COMMENTARY

Femtosecond Laser: Why We Need It for Cataract Surgery

American Academy of Ophthalmology 2013

Roger F. Steinert, MD; H. Burkhard Dick, MD, PhD

Disclosures

November 22, 2013

In This Article

Indications and Contraindications

Dr. Steinert: I am hearing at the meetings and from you and others that there are some very special indications for using the laser, which you believe really made things better.

Dr. Dick: There are a lot of contraindications currently, if you look at the menus of the laser platforms. These contraindications are the indications for femtosecond laser -- for example, small pupils. We have shown and shared the surgical technique for this. If the lens is already prefragmented and you are just aspirating. During my last 400 cases, I aspirated only; I did not use ultrasound. The small pupils come with pseudoexfoliation, intraoperative floppy iris syndrome, and many other pathologies, so they are challenging. These eyes benefit most -- small pupils -- intumescent cataracts, for example. You go into the eye first, inject some ophthalmic viscosurgical device (OVD) so there is some resistance in the anterior capsule, and then you fire the capsulotomy. It's all about the capsulotomy in these fluid milky lenses. It's easier to do these cases, and also on corneal guttata eyes. I saw the differences. When using aspiration only or minimal or no ultrasound, the cornea looks better and clearer on the day of surgery. In children, everybody knows how great the elasticity of the capsular bag is and how hard it is at times to prevent an extension of the capsule.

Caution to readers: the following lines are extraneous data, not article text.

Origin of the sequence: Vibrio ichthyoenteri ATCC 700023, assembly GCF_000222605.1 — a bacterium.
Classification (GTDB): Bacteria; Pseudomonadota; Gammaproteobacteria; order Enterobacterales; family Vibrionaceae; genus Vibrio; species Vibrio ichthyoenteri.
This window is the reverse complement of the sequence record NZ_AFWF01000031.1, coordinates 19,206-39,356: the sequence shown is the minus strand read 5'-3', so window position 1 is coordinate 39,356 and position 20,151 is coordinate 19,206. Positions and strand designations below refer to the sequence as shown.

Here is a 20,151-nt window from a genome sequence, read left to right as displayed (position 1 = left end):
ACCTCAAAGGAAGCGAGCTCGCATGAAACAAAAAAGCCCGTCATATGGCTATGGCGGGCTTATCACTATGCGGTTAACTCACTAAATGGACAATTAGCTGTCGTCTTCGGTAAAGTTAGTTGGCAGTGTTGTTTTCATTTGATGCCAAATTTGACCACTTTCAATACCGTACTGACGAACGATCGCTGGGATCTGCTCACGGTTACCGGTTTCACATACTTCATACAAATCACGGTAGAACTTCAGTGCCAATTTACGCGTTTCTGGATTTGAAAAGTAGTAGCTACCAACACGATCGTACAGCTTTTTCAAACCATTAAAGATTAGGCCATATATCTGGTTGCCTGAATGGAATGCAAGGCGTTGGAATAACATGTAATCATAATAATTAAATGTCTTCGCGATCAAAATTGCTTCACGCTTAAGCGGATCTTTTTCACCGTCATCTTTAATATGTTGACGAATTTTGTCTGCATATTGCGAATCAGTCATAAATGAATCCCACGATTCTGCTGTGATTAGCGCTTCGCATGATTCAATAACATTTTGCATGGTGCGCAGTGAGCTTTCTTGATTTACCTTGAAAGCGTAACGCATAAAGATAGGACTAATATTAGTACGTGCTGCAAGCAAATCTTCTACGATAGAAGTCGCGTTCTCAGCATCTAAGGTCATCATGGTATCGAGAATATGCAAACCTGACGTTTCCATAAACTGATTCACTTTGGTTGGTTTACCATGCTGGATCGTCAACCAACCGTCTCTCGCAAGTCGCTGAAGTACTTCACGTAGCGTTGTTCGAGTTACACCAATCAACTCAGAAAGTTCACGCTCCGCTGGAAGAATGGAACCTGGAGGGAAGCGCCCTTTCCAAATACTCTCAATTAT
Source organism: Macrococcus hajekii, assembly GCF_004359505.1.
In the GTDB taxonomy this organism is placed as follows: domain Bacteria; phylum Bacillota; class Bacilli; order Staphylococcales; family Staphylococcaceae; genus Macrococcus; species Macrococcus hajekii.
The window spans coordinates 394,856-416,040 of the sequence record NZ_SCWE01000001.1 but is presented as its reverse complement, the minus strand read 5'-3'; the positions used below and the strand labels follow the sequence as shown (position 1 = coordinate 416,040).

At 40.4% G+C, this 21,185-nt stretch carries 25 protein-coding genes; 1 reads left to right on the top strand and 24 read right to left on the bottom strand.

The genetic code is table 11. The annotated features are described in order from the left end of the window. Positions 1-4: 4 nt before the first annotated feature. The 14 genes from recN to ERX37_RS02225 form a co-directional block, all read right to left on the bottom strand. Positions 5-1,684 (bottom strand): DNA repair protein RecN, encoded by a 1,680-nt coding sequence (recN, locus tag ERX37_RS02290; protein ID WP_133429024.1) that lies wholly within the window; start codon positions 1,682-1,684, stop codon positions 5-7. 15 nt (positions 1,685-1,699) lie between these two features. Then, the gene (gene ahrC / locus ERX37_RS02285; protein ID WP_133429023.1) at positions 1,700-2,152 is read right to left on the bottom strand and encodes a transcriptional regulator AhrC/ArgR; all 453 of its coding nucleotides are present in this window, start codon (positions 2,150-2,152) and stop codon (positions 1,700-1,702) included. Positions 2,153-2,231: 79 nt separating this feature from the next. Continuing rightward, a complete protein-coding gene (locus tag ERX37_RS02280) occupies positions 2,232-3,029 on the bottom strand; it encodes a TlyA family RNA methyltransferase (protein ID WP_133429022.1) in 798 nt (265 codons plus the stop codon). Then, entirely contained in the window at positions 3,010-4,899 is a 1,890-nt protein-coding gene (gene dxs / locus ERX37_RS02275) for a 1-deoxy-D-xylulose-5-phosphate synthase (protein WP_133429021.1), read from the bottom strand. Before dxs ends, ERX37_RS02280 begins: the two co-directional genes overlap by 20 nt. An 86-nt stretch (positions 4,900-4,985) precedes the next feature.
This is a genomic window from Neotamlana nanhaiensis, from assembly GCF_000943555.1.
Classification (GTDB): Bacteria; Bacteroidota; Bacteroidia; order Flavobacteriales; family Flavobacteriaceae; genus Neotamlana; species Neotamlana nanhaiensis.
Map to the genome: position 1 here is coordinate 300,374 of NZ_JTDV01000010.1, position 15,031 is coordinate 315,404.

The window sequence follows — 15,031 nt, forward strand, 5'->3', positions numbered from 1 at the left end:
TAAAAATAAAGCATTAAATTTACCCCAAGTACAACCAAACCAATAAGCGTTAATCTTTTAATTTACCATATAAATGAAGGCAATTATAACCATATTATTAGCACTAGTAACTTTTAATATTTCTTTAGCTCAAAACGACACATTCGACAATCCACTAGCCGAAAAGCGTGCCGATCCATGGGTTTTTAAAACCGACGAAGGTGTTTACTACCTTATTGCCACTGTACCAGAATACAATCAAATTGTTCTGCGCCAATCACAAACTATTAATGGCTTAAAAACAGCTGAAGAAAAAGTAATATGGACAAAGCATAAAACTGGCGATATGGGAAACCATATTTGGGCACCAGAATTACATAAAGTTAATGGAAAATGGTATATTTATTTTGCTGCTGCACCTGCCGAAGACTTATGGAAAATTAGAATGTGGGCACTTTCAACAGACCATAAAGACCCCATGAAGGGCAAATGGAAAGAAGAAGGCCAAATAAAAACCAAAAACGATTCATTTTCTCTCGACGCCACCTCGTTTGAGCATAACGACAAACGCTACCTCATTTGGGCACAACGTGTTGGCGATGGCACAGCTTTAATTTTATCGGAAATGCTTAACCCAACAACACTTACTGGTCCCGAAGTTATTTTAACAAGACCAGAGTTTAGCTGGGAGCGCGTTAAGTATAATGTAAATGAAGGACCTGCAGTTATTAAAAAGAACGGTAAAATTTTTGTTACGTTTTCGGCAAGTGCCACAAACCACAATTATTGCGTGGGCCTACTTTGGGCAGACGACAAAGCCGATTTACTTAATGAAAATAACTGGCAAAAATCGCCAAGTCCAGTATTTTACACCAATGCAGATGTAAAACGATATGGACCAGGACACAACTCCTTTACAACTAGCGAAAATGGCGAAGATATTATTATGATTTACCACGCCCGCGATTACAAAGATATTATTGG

Dr. Steinert: Exactly.

Dr. Dick: You need a little correction factor, and we are working on that, because the capsulotomy is a little larger than you fired. It depends on age and the elasticity behind it. We have done 20 eyes now with great success, and these eyes benefit because we can do the anterior capsulotomy and align the posterior capsulotomy according to the anterior. This provides many options.

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